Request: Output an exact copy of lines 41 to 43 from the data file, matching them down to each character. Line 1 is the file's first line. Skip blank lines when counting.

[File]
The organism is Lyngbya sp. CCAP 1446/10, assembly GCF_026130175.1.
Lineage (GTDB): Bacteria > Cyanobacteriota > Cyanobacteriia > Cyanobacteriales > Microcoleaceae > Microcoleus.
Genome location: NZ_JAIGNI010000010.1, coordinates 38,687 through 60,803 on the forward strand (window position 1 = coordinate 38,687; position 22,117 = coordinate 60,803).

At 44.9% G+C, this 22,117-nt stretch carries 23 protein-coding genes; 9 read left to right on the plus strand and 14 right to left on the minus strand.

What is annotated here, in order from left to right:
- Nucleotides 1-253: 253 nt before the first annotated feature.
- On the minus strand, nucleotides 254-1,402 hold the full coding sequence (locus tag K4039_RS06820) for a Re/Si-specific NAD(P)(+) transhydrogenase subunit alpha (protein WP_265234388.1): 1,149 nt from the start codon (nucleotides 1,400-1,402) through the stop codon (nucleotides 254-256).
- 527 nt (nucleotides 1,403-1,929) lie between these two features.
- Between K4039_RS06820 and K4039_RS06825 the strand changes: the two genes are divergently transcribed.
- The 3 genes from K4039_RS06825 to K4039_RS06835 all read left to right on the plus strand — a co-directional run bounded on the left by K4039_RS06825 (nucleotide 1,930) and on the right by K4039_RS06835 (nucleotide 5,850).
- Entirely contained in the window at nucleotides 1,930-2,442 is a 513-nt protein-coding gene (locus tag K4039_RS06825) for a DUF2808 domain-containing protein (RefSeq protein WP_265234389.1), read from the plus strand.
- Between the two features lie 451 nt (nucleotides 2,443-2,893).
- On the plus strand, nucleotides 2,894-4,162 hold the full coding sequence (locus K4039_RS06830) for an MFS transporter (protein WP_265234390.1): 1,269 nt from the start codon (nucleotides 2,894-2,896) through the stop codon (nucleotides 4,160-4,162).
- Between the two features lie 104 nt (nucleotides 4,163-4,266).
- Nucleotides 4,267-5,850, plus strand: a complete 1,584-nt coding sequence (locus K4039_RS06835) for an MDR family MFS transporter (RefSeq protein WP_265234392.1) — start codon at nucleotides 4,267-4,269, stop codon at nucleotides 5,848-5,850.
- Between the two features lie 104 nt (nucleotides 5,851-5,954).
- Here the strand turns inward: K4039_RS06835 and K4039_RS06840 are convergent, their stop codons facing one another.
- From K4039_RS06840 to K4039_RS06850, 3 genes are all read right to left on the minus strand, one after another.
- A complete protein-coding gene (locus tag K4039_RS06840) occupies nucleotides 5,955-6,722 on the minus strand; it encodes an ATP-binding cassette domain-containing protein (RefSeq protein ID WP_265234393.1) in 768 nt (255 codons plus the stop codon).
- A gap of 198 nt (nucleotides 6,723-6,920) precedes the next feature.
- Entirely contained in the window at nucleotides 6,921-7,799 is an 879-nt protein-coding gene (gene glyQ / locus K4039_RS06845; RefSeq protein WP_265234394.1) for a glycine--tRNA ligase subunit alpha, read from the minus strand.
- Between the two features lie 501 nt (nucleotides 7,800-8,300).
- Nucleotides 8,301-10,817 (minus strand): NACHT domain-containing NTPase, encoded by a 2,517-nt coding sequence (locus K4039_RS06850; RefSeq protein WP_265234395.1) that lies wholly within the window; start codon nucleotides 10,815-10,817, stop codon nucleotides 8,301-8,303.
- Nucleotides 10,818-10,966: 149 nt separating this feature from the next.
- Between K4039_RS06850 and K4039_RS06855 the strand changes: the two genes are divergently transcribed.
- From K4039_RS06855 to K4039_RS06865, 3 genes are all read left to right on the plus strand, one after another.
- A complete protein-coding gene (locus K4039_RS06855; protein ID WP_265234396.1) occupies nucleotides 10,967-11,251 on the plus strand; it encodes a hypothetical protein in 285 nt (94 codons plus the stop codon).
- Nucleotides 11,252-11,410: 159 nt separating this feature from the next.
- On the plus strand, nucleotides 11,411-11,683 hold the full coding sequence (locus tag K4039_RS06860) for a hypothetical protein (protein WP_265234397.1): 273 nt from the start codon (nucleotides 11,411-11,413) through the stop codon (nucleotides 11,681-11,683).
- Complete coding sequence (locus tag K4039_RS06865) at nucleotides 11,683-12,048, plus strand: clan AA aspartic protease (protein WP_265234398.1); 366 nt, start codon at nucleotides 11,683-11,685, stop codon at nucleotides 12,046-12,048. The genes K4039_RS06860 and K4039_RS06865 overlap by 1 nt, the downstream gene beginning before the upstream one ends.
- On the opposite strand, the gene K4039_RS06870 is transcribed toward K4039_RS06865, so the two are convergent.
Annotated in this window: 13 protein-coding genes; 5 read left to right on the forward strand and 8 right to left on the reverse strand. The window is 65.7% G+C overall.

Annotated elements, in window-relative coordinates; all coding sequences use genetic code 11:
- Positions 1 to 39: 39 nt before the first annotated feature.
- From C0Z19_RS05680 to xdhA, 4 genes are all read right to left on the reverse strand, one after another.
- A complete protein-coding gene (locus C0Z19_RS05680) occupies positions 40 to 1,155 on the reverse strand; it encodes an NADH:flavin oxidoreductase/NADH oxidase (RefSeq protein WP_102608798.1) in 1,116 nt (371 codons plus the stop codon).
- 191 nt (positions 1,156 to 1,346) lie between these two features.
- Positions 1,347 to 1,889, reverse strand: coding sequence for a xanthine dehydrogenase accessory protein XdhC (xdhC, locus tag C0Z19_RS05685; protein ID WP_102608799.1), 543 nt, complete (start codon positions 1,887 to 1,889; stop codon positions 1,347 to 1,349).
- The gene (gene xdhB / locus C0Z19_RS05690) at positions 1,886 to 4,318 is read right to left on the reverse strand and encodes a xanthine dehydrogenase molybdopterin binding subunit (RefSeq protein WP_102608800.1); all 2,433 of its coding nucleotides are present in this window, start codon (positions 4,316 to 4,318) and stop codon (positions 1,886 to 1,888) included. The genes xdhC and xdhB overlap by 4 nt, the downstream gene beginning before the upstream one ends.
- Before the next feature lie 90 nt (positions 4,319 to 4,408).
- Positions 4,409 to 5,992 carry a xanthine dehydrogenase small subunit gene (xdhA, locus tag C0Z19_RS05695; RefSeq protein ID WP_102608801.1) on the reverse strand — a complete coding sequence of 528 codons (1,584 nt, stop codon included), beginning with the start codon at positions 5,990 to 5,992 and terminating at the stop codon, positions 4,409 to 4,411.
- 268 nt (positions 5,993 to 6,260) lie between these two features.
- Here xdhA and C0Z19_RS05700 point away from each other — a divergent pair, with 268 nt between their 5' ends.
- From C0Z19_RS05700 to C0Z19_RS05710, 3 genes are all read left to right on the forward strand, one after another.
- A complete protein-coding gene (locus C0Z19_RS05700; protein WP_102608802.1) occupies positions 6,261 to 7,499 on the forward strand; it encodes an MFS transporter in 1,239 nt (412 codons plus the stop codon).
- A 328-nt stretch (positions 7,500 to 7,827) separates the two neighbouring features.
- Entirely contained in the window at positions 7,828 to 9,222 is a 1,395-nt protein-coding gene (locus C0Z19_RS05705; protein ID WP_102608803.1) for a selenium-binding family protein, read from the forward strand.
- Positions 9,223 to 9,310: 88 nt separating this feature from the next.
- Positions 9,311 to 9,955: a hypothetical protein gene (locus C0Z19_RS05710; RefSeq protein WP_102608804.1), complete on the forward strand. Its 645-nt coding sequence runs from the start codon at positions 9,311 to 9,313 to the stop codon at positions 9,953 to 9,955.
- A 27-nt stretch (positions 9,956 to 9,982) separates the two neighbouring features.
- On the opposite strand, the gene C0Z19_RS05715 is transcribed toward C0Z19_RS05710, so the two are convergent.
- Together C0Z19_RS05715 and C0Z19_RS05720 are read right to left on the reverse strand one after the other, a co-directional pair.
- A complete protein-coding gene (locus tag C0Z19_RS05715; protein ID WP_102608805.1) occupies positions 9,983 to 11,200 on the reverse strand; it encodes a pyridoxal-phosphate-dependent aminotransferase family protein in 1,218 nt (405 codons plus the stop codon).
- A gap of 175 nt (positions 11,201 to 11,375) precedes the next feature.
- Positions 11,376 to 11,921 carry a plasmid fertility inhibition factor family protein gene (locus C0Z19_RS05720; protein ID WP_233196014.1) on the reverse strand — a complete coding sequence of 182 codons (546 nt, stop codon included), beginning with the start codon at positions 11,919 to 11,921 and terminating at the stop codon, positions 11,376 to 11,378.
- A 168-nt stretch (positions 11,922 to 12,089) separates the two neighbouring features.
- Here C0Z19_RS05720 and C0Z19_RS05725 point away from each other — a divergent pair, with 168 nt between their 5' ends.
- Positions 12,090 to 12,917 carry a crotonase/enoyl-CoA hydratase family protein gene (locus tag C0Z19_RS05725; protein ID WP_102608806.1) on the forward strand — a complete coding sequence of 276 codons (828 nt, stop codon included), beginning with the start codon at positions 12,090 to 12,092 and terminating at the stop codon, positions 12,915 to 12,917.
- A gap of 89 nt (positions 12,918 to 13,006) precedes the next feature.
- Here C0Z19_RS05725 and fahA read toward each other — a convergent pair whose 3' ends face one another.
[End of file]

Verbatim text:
- Positions 4,409 to 5,992 carry a xanthine dehydrogenase small subunit gene (xdhA, locus tag C0Z19_RS05695; RefSeq protein ID WP_102608801.1) on the reverse strand — a complete coding sequence of 528 codons (1,584 nt, stop codon included), beginning with the start codon at positions 5,990 to 5,992 and terminating at the stop codon, positions 4,409 to 4,411.
- 268 nt (positions 5,993 to 6,260) lie between these two features.
- Here xdhA and C0Z19_RS05700 point away from each other — a divergent pair, with 268 nt between their 5' ends.